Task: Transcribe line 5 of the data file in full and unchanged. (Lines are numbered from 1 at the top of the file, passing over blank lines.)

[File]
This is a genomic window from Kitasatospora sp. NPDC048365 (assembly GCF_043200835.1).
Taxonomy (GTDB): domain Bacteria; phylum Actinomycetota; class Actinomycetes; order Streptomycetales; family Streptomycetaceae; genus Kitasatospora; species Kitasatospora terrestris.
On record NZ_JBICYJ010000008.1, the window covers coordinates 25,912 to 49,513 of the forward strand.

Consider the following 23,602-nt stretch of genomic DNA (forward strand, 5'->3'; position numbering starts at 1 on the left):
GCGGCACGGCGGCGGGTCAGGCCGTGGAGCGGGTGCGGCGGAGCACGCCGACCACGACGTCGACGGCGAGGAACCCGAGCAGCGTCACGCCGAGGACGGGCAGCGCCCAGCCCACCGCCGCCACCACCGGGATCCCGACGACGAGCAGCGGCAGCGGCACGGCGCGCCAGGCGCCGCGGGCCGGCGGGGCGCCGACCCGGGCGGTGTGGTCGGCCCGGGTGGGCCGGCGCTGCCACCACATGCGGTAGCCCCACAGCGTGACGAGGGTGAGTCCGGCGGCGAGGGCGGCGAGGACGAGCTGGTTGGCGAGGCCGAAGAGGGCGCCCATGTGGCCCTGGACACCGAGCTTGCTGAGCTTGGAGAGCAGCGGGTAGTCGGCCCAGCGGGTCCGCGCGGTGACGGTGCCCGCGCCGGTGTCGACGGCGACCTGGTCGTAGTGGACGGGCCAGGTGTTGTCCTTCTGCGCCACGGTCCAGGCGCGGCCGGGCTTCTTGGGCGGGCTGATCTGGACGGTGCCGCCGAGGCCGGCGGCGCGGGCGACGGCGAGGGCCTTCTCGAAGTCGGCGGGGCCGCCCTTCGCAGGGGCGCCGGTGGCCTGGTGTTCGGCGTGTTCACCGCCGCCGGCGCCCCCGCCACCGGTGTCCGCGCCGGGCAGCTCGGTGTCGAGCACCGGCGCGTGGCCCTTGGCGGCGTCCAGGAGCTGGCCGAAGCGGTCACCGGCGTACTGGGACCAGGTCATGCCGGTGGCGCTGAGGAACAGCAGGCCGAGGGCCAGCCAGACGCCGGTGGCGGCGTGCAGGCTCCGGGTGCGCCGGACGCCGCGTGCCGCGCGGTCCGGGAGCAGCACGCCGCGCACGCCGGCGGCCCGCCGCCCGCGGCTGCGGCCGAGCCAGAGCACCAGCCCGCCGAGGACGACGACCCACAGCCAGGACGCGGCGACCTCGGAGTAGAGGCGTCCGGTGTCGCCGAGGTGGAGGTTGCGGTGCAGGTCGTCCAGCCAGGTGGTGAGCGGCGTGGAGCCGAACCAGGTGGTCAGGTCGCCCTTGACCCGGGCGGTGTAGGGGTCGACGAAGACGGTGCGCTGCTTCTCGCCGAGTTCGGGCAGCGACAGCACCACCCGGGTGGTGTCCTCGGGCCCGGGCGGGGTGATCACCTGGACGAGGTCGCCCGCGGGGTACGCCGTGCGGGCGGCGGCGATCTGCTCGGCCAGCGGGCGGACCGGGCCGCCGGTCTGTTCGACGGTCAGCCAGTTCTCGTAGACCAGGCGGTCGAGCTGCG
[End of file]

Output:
GCGGCACGGCGGCGGGTCAGGCCGTGGAGCGGGTGCGGCGGAGCACGCCGACCACGACGTCGACGGCGAGGAACCCGAGCAGCGTCACGCCGAGGACGGGCAGCGCCCAGCCCACCGCCGCCACCACCGGGATCCCGACGACGAGCAGCGGCAGCGGCACGGCGCGCCAGGCGCCGCGGGCCGGCGGGGCGCCGACCCGGGCGGTGTGGTCGGCCCGGGTGGGCCGGCGCTGCCACCACATGCGGTAGCCCCACAGCGTGACGAGGGTGAGTCCGGCGGCGAGGGCGGCGAGGACGAGCTGGTTGGCGAGGCCGAAGAGGGCGCCCATGTGGCCCTGGACACCGAGCTTGCTGAGCTTGGAGAGCAGCGGGTAGTCGGCCCAGCGGGTCCGCGCGGTGACGGTGCCCGCGCCGGTGTCGACGGCGACCTGGTCGTAGTGGACGGGCCAGGTGTTGTCCTTCTGCGCCACGGTCCAGGCGCGGCCGGGCTTCTTGGGCGGGCTGATCTGGACGGTGCCGCCGAGGCCGGCGGCGCGGGCGACGGCGAGGGCCTTCTCGAAGTCGGCGGGGCCGCCCTTCGCAGGGGCGCCGGTGGCCTGGTGTTCGGCGTGTTCACCGCCGCCGGCGCCCCCGCCACCGGTGTCCGCGCCGGGCAGCTCGGTGTCGAGCACCGGCGCGTGGCCCTTGGCGGCGTCCAGGAGCTGGCCGAAGCGGTCACCGGCGTACTGGGACCAGGTCATGCCGGTGGCGCTGAGGAACAGCAGGCCGAGGGCCAGCCAGACGCCGGTGGCGGCGTGCAGGCTCCGGGTGCGCCGGACGCCGCGTGCCGCGCGGTCCGGGAGCAGCACGCCGCGCACGCCGGCGGCCCGCCGCCCGCGGCTGCGGCCGAGCCAGAGCACCAGCCCGCCGAGGACGACGACCCACAGCCAGGACGCGGCGACCTCGGAGTAGAGGCGTCCGGTGTCGCCGAGGTGGAGGTTGCGGTGCAGGTCGTCCAGCCAGGTGGTGAGCGGCGTGGAGCCGAACCAGGTGGTCAGGTCGCCCTTGACCCGGGCGGTGTAGGGGTCGACGAAGACGGTGCGCTGCTTCTCGCCGAGTTCGGGCAGCGACAGCACCACCCGGGTGGTGTCCTCGGGCCCGGGCGGGGTGATCACCTGGACGAGGTCGCCCGCGGGGTACGCCGTGCGGGCGGCGGCGATCTGCTCGGCCAGCGGGCGGACCGGGCCGCCGGTCTGTTCGACGGTCAGCCAGTTCTCGTAGACCAGGCGGTCGAGCTGCG